Tuesday, June 14, 2005

Too posh to push

Tuesday, June 14, 2005

In my home suburb of Manchester I'm used to seeing hair-brained, it'll-never-work enterprises spring from nowhere, only to vanish again as quickly as they arrived. People get fed up with kowtowing to their superiors and decide to become their own boss. Rather than research the market to find out what goods and services the local community really need, or at least really want, they set up shops that cater for the limited number of people who happen to share their own fascination with one niche hobby or another.

Unsurprisingly enough there aren't enough customers interested in, for example, solar-powered, Peruvian model aeroplanes of the 18th century to keep these businesses afloat. I assume that, after these dream-fulfilling forays into proprietorship fold, the misguided owners go crawling back to their ex-bosses to beg for forgiveness... and their old jobs back.

The latest addition to my highstreet is one of these new-fangled eBay shops. I think this one may just outlast its predecessors, but sadly for all the wrong reasons.

When I say 'eBay shops' I'm referring to the likes of Auctioning 4 U, SellStuffEasy and iSold It; companies who either pick up or take delivery of items you wish to get shut of, list them on eBay and then pass the final sale fee onto you once sold... minus their exorbitant, money-for-old-rope, between 20 and 40 per cent cut of course.

I did a double-take when these shops first breached my cognizance. I mean, could eBay beeee any easier to use? ...which is I'm sure what Chandler Bing would have to say on the matter. Why are these shops even necessary? Who on earth uses them? You Google the tech (or otherwise) specs of your junk, copy and paste them into your advert and submit it. Wait for 7 days to pass, ship the goods to the winning buyer and you've made a decent return on stuff that was just littering up your home gathering dust.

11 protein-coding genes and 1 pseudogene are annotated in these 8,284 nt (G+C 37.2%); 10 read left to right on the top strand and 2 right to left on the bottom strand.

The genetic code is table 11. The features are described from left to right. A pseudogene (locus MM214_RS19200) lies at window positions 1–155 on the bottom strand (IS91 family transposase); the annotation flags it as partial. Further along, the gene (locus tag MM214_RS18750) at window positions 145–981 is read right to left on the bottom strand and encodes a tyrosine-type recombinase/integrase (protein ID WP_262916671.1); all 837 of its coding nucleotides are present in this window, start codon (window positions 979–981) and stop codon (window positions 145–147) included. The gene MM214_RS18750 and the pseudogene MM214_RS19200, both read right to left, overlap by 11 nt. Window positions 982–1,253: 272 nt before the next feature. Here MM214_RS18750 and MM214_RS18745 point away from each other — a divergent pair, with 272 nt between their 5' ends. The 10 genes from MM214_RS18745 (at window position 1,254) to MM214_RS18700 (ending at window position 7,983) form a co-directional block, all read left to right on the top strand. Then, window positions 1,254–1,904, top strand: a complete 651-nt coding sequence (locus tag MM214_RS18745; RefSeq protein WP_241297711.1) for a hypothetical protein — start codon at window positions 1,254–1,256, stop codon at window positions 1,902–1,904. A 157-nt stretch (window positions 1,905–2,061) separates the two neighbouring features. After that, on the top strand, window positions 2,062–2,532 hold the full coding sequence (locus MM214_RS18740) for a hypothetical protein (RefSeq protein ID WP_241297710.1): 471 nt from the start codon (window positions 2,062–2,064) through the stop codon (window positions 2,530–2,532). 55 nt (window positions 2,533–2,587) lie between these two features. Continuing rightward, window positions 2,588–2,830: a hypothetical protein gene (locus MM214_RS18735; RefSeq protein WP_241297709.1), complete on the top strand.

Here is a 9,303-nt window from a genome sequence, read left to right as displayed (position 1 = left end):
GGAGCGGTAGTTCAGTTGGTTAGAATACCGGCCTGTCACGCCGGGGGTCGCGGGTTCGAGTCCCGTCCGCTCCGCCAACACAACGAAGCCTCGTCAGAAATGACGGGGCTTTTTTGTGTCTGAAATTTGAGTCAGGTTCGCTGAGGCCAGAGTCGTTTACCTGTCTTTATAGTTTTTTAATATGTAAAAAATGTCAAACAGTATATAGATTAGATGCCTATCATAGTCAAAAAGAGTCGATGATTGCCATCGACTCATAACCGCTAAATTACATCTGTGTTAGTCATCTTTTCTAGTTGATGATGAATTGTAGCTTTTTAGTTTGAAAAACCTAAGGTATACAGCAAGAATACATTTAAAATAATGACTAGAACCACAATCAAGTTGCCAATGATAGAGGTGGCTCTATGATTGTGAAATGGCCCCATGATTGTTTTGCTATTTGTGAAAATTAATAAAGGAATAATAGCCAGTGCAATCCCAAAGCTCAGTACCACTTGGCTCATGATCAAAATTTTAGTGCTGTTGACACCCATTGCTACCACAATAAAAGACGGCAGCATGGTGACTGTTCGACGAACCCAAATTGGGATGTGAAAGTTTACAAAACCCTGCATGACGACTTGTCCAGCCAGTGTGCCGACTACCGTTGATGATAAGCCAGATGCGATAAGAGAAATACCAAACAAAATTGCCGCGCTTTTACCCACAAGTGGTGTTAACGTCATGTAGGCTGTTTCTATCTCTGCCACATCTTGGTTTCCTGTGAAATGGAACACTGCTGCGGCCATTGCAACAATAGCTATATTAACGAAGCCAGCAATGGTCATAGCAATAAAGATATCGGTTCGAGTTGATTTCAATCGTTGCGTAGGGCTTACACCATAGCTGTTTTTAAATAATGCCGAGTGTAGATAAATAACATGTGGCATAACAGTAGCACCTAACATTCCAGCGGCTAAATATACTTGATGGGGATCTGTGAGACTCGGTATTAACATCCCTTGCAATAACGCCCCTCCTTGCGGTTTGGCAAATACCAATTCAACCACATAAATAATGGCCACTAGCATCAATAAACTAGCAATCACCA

Even if you go the extra mile to describe the condition of your items and post a picture, how difficult is that? How lazy can people get? eBay is such a colossal, world-wide brand I expect they employ people who's sole purpose it is to newbiefy the selling process to such an extent an ADHD-suffering, mentally retarded rhizopod could get to grips with it. They do a first-class job as far as I can tell - if you laid out all the pages which encompass the eBay help section it would stretch half way around the globe. These burnt-out eBay spoonfeeders must cry themselves to sleep at night knowing they're flogging a dead horse where some people are concerned, poor souls. Is it that the customers of these eBay shops give up before they've started, claiming it's all too complicated for them, without so much as reading the first sentence of an introductory how-to guide?

Money-making aside, I've always thought DIY eBaying was a worthwhile experience in itself. You lovingly sculpt your own listings, answer potential buyer's questions, watch the bids accumulate and finally wait to hear what the recipients of your unwanted items think of them. Your smelly old sock, purported to have belonged to Madonna back in the 80s, could sell for tuppence or thousands of pounds. The winning bidder could be over the moon to have been given the opportunity to get their grubby mitts on the one and only Atari 2600 games console prototype in existence. The uncertainty and interaction is all part of the fun, cultivating a positive 'reputation' page is a matter of pride.

I don't understand who these eBay shops are supposed to appeal to. Highly paid execs with mad, rush-rush-rush lives and little time on their hands don't need the cash so are unlikely to bother. Poverty-stricken types will clearly seek to maximise their income and therefore won't be inclined to throw away up to 40% of the final sale fee of their goods through paying a third party to do something they could do themselves in five minutes with minimal effort. So who does that leave? Poor, stupid, computer-illiterate people? If so, why don't they ring up their local newspaper and place a free ad instead?

It's no good; I can't stop my befuddled mind from wandering. At the moment it's straggling in the general direction of a vague recollection I have of a comedy sketch I saw many years ago. It was one of those *clears throat* 'social commentary vignettes' Hale and Pace had such a talent for scripting.

Somehow one of their many slobby caricatures manages to talk a sexy lady into going to bed with him. In the next scene he's shown hovering above her, while she lies prostrate in bed, held by some kind of makeshift hoist. Red-hot, passionate sex is on the cards, but oh no, it's all too much effort to thrust! What is one to do faced with such a trifling dilemma?

Why, have the hoist automatically raise and lower him onto his partner at a steady pace of course.


◄Design by Pocket, BlogBulk